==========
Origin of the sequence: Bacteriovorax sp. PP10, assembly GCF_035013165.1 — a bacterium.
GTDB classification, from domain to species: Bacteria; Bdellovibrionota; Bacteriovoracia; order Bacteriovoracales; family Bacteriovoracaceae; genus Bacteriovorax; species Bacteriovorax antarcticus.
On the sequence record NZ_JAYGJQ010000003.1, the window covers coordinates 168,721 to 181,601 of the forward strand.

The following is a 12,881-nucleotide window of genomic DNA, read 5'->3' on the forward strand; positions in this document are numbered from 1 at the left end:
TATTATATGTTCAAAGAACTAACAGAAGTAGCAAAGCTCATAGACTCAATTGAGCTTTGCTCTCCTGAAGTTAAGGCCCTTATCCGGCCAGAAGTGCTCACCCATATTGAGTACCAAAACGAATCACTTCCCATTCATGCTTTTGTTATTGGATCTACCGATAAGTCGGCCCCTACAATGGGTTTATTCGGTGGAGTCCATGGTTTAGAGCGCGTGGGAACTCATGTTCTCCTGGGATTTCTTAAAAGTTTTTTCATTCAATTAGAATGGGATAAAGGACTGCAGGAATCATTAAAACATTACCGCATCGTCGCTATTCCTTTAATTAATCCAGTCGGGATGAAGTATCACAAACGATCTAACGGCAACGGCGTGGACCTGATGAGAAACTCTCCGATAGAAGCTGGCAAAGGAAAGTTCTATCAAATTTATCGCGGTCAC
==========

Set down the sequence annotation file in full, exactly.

Origin of the sequence: Bacteriovorax sp. PP10, assembly GCF_035013165.1 — a bacterium.
GTDB classification, from domain to species: Bacteria; Bdellovibrionota; Bacteriovoracia; order Bacteriovoracales; family Bacteriovoracaceae; genus Bacteriovorax; species Bacteriovorax antarcticus.
On the sequence record NZ_JAYGJQ010000003.1, the window covers coordinates 168,721 to 181,601 of the forward strand.

The following is a 12,881-nucleotide window of genomic DNA, read 5'->3' on the forward strand; positions in this document are numbered from 1 at the left end:
TATTATATGTTCAAAGAACTAACAGAAGTAGCAAAGCTCATAGACTCAATTGAGCTTTGCTCTCCTGAAGTTAAGGCCCTTATCCGGCCAGAAGTGCTCACCCATATTGAGTACCAAAACGAATCACTTCCCATTCATGCTTTTGTTATTGGATCTACCGATAAGTCGGCCCCTACAATGGGTTTATTCGGTGGAGTCCATGGTTTAGAGCGCGTGGGAACTCATGTTCTCCTGGGATTTCTTAAAAGTTTTTTCATTCAATTAGAATGGGATAAAGGACTGCAGGAATCATTAAAACATTACCGCATCGTCGCTATTCCTTTAATTAATCCAGTCGGGATGAAGTATCACAAACGATCTAACGGCAACGGCGTGGACCTGATGAGAAACTCTCCGATAGAAGCTGGCAAAGGAAAGTTCTATCAAATTTATCGCGGTCAC